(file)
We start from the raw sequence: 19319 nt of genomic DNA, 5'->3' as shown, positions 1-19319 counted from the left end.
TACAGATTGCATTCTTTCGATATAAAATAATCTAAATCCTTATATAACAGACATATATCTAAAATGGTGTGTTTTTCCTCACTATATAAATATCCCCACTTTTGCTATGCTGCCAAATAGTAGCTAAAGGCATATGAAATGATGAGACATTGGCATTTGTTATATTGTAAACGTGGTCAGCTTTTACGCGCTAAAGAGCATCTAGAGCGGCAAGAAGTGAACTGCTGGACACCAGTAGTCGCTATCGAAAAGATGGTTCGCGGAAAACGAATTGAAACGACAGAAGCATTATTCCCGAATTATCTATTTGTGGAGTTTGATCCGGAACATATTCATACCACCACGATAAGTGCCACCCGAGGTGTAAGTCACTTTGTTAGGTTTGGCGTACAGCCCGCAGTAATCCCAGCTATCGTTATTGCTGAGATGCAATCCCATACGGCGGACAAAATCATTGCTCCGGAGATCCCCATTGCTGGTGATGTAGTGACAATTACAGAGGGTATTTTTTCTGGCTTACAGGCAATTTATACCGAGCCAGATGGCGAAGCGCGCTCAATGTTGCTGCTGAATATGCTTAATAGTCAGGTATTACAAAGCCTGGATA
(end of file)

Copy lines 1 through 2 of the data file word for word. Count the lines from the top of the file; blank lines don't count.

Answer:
We start from the raw sequence: 19319 nt of genomic DNA, 5'->3' as shown, positions 1-19319 counted from the left end.
TACAGATTGCATTCTTTCGATATAAAATAATCTAAATCCTTATATAACAGACATATATCTAAAATGGTGTGTTTTTCCTCACTATATAAATATCCCCACTTTTGCTATGCTGCCAAATAGTAGCTAAAGGCATATGAAATGATGAGACATTGGCATTTGTTATATTGTAAACGTGGTCAGCTTTTACGCGCTAAAGAGCATCTAGAGCGGCAAGAAGTGAACTGCTGGACACCAGTAGTCGCTATCGAAAAGATGGTTCGCGGAAAACGAATTGAAACGACAGAAGCATTATTCCCGAATTATCTATTTGTGGAGTTTGATCCGGAACATATTCATACCACCACGATAAGTGCCACCCGAGGTGTAAGTCACTTTGTTAGGTTTGGCGTACAGCCCGCAGTAATCCCAGCTATCGTTATTGCTGAGATGCAATCCCATACGGCGGACAAAATCATTGCTCCGGAGATCCCCATTGCTGGTGATGTAGTGACAATTACAGAGGGTATTTTTTCTGGCTTACAGGCAATTTATACCGAGCCAGATGGCGAAGCGCGCTCAATGTTGCTGCTGAATATGCTTAATAGTCAGGTATTACAAAGCCTGGATA